The conversation turned into another channel– the flourishing condition of that district along the banks of the Mississippi and the village of Innisville in bygone years when the lumbering industry with all its attendant activity was at the zenith in its own production. Familiar references made by the visitor to the old timer of Innisville excited York’s curiosity.

Evidently the question in his mind was: “Who may you be? You seem to be familiar with Innisville.” John replied. “If from Innisville, who do you think I am, an Ennis, a Hughes, or a Code?” The reply came after a moment’s hesitation,“If one of those named you must be Johnny Code!” — the appellation by which he was known in the schoolboy days. This was followed by an exchange of mutual reminiscences and a pleasant meeting.

Later York was induced to visit Perth, and I (T.A. Code) engaged him as a night watchman for two periods, but he always wanted to go home for Christmas–he and his dog– but there was no one to greet him in his lonely cabin. When leaving the last time he had enough to pay off a mortgage of some one hundred and fifty dollars, and as he said, enough,  together with what he could earn in the district– to keep him for the balance of his days. He obtained his supplies in Plevna from a Mr. Osler with whom his credit was good.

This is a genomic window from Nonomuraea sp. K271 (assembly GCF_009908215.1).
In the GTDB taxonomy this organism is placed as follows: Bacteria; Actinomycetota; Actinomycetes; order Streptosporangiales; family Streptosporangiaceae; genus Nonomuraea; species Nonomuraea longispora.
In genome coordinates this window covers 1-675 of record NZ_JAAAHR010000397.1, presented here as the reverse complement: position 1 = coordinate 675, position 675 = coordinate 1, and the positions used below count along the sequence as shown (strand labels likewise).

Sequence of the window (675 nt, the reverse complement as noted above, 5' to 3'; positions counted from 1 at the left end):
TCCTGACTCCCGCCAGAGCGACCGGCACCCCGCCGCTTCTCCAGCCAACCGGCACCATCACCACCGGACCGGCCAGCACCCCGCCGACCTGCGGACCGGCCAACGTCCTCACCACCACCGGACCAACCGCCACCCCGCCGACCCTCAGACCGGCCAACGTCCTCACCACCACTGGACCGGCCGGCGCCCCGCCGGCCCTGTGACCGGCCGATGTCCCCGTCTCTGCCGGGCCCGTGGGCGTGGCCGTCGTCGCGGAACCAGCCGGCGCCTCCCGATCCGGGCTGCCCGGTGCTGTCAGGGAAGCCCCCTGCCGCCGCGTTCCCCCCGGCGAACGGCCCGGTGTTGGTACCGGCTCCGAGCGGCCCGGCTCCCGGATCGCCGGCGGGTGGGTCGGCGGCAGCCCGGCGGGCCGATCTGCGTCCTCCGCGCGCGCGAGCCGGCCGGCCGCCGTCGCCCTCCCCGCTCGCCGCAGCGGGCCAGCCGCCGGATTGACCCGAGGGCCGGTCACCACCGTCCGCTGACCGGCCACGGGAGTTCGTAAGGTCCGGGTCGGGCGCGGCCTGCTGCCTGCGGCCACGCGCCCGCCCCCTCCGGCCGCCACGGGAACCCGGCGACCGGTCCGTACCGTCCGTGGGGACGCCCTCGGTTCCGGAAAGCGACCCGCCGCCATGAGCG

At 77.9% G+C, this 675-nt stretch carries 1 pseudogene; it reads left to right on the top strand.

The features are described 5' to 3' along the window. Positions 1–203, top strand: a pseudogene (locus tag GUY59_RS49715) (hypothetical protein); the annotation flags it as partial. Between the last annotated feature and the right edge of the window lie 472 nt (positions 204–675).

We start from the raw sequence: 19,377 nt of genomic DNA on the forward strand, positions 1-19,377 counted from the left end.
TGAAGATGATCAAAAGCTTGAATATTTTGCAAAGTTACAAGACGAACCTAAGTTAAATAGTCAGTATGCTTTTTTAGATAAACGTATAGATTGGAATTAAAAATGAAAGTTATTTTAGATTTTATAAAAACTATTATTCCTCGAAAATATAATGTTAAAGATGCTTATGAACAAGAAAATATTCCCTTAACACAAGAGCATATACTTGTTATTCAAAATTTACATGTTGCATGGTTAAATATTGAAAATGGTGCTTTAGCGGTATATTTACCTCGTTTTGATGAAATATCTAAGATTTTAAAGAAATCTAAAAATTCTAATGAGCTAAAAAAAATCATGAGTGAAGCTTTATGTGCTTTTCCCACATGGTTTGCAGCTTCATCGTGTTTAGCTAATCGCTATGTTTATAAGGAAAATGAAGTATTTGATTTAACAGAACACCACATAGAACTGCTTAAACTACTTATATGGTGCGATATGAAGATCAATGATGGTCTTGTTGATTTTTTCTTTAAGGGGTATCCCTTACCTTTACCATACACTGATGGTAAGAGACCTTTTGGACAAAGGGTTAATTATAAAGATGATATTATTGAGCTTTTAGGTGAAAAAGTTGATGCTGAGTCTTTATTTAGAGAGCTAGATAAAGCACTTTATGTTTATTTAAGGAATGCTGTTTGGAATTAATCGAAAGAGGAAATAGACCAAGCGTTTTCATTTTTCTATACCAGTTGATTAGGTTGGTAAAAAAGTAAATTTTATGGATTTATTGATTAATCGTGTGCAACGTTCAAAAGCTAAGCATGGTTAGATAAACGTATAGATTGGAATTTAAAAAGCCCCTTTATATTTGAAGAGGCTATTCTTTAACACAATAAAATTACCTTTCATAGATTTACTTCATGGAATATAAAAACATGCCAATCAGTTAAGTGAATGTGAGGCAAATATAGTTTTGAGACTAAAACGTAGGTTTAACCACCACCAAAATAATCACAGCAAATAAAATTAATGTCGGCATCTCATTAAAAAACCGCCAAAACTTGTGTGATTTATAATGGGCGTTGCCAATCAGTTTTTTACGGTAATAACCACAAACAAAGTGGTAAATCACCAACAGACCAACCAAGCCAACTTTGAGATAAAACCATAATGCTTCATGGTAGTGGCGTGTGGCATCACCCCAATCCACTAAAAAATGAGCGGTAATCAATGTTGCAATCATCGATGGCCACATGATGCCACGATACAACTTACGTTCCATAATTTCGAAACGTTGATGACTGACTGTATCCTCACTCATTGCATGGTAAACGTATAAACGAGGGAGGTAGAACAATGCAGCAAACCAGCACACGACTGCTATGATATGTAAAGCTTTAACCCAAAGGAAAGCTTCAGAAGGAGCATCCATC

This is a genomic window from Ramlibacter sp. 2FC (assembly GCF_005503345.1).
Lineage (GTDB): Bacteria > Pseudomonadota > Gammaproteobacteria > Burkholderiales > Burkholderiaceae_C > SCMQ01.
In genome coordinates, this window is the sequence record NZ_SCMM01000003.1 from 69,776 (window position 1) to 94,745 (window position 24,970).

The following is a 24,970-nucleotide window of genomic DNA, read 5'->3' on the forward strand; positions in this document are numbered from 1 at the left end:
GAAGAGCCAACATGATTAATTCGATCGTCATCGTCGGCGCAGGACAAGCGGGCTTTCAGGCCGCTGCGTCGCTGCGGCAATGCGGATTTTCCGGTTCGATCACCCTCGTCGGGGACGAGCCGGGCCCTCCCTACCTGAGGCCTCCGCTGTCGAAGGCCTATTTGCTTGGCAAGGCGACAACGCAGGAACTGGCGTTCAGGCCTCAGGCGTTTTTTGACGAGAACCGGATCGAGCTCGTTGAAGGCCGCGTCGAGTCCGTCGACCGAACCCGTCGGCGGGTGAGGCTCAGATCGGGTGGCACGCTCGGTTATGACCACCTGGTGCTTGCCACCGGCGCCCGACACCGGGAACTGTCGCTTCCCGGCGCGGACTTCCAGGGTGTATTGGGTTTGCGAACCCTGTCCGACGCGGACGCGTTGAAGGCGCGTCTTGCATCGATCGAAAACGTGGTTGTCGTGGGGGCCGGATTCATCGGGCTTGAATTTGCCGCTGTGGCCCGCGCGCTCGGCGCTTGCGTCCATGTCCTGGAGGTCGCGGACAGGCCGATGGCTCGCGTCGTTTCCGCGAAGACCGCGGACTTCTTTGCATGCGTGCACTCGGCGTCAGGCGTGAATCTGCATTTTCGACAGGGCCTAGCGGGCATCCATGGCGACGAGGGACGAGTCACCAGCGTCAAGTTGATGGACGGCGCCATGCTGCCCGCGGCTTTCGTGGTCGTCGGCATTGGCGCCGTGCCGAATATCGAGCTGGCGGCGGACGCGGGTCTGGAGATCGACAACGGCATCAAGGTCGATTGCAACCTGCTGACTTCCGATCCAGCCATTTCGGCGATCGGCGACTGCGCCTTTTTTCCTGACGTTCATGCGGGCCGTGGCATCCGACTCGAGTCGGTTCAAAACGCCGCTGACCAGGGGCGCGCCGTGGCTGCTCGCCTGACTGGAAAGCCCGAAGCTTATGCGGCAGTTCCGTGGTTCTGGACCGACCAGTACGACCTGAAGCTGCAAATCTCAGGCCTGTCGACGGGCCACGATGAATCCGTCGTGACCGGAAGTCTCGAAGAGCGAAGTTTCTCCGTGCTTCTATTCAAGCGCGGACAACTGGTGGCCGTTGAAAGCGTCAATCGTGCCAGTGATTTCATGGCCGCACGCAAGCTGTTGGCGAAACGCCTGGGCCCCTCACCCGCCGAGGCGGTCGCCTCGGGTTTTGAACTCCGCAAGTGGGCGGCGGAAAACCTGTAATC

York was an artist in handwriting; a reader, a man of strong individuality; fearless and honest in his dealings, but a recluse. When leaving at Christmas the last time, he threw back his arms and exclaimed:

“I long for the bracing air of Buckshot Lake, and the charms of solitude.”